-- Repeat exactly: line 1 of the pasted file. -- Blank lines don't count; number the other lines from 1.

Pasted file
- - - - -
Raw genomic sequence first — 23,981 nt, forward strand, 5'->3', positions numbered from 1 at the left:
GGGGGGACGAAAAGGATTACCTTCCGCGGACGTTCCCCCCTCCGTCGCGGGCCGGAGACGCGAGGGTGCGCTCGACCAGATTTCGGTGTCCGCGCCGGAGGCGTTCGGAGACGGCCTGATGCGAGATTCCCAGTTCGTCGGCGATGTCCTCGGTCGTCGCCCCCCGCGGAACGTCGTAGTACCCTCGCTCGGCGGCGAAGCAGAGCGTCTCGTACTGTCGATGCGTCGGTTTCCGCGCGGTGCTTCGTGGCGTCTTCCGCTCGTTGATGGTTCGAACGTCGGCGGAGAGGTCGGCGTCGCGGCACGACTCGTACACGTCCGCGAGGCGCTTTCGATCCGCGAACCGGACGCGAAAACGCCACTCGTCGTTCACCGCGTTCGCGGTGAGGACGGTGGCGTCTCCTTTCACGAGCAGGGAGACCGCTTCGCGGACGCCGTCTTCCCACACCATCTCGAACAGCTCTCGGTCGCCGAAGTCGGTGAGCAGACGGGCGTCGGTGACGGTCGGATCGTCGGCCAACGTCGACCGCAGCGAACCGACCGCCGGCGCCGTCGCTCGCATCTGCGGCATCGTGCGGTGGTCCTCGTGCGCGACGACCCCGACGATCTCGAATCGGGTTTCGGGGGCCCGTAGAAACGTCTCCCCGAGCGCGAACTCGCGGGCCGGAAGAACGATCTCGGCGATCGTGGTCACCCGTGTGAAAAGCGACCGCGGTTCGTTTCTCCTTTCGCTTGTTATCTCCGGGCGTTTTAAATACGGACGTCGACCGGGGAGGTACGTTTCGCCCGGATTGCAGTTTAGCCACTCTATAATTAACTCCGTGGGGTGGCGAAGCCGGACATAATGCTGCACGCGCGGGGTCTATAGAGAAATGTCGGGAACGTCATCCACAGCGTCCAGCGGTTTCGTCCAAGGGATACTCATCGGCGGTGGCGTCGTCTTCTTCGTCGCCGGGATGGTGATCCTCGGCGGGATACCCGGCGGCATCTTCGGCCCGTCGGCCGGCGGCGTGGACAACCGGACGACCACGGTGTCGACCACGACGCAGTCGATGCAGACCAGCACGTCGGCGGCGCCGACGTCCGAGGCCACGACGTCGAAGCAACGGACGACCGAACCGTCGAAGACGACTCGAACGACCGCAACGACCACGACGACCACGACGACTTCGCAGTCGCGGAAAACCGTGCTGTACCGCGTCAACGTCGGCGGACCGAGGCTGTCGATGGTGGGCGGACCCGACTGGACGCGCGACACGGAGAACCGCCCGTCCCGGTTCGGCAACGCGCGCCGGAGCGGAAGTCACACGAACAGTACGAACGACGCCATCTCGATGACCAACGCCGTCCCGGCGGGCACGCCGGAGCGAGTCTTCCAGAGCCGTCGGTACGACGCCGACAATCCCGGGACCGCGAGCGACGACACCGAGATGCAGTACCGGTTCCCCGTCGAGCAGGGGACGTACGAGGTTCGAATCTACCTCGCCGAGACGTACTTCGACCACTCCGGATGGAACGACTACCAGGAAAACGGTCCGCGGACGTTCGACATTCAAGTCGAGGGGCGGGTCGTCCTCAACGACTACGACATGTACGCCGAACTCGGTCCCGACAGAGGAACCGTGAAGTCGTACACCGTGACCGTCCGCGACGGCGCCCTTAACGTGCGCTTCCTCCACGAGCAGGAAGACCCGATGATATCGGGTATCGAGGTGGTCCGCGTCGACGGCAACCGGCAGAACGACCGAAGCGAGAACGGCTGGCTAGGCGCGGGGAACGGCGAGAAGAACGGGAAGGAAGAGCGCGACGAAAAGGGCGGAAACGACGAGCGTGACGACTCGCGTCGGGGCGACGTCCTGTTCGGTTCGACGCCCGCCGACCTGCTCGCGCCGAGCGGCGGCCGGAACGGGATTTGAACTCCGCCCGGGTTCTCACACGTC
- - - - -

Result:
Raw genomic sequence first — 23,981 nt, forward strand, 5'->3', positions numbered from 1 at the left: